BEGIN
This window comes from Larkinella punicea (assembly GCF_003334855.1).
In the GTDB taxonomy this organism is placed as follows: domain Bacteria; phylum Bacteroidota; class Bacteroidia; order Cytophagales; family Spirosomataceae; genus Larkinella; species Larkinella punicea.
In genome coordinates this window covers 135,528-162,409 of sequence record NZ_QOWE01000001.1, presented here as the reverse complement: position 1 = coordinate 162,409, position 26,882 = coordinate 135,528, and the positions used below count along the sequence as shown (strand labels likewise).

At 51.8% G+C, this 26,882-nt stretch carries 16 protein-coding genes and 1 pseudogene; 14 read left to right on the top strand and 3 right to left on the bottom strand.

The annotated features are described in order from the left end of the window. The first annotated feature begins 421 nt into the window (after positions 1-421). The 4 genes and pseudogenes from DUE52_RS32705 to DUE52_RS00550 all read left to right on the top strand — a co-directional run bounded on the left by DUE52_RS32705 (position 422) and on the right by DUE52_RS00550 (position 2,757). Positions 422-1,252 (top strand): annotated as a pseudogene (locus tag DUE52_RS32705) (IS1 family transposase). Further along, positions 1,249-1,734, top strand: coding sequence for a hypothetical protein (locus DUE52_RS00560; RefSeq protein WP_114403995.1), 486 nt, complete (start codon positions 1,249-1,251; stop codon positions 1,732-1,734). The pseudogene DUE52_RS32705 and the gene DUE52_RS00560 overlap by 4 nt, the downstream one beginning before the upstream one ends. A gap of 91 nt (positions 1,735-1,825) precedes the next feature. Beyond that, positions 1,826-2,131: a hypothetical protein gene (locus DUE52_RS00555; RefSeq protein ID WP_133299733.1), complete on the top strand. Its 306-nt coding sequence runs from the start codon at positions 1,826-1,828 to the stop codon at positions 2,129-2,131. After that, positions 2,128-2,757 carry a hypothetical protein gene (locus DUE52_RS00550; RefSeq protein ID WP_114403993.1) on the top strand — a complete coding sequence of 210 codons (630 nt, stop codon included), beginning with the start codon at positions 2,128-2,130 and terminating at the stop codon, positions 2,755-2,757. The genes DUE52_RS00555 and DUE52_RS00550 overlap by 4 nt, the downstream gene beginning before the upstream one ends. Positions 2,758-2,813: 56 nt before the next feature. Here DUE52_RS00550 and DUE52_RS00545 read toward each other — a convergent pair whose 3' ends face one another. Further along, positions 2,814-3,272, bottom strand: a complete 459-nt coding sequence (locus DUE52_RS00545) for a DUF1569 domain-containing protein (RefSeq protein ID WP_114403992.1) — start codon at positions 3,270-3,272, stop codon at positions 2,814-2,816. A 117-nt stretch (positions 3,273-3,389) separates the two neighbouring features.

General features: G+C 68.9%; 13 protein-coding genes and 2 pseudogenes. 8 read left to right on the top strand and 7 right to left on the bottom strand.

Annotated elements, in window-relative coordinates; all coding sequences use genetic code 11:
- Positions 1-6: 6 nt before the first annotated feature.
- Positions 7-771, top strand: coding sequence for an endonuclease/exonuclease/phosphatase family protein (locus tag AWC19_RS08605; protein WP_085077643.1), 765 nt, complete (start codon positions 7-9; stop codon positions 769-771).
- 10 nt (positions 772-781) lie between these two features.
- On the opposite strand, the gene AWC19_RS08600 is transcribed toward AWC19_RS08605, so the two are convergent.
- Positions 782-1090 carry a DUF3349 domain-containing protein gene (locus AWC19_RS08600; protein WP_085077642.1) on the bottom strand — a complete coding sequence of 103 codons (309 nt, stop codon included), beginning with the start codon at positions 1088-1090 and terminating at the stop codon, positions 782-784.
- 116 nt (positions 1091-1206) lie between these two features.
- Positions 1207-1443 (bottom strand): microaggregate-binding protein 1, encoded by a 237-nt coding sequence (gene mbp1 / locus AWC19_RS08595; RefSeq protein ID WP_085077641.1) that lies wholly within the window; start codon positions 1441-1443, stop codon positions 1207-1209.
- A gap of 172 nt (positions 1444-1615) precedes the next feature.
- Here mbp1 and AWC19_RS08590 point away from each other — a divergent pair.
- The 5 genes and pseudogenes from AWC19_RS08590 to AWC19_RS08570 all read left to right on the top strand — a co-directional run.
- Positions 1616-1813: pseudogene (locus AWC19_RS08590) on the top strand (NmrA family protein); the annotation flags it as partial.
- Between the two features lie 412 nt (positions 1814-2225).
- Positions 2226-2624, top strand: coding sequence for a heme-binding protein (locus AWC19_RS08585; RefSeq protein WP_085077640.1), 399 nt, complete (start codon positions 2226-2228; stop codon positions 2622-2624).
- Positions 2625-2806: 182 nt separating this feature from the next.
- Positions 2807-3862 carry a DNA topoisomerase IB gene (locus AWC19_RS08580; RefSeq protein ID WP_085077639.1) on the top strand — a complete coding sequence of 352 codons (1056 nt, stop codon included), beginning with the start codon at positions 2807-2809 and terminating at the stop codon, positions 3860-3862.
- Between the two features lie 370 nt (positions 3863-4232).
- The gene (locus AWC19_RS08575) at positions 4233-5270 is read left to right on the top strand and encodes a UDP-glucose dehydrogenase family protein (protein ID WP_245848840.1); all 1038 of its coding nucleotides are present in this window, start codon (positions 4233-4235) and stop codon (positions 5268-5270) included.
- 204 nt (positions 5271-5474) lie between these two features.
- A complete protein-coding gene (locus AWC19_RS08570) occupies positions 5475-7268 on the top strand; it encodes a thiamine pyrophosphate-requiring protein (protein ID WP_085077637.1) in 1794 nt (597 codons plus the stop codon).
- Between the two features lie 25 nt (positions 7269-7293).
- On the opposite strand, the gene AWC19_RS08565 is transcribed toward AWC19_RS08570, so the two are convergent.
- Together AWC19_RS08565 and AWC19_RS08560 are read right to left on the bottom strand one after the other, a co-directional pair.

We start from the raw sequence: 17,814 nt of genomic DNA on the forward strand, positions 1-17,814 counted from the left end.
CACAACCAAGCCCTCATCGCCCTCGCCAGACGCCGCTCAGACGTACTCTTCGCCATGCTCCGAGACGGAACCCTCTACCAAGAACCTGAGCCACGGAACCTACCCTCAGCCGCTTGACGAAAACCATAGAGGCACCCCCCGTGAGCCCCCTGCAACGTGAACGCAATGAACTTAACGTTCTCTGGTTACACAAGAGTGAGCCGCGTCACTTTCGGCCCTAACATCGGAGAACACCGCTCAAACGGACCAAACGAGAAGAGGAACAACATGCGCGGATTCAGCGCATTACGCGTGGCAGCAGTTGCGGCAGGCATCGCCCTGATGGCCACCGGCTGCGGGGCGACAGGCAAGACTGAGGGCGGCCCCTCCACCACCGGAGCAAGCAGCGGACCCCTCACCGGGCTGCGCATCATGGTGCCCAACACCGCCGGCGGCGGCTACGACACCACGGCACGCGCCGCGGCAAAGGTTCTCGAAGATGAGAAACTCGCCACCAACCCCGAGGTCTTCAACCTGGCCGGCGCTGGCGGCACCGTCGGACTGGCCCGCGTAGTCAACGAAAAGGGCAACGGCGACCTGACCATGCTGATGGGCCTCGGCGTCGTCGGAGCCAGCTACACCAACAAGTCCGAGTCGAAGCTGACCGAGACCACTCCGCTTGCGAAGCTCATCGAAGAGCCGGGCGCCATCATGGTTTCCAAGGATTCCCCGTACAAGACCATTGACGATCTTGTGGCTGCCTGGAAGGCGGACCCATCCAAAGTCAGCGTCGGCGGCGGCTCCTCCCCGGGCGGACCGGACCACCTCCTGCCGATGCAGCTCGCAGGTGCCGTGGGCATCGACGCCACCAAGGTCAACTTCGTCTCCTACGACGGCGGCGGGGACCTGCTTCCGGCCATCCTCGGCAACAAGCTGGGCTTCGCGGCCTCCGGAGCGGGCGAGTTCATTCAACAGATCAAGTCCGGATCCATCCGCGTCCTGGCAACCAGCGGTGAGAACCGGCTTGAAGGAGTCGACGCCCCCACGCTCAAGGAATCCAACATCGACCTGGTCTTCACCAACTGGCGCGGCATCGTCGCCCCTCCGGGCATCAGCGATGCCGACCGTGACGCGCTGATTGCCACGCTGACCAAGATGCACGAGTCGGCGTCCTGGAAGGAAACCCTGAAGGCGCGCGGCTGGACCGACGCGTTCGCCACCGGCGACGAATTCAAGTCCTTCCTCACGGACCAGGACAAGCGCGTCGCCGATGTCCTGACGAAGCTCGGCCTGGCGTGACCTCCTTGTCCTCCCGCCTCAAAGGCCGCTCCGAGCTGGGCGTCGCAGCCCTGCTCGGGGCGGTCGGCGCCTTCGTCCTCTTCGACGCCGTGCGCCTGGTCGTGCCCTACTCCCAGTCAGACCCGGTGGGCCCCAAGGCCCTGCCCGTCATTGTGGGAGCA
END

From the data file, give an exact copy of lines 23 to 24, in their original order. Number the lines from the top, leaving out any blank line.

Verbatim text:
- Between the two features lie 370 nt (positions 3863-4232).
- The gene (locus AWC19_RS08575) at positions 4233-5270 is read left to right on the top strand and encodes a UDP-glucose dehydrogenase family protein (protein ID WP_245848840.1); all 1038 of its coding nucleotides are present in this window, start codon (positions 4233-4235) and stop codon (positions 5268-5270) included.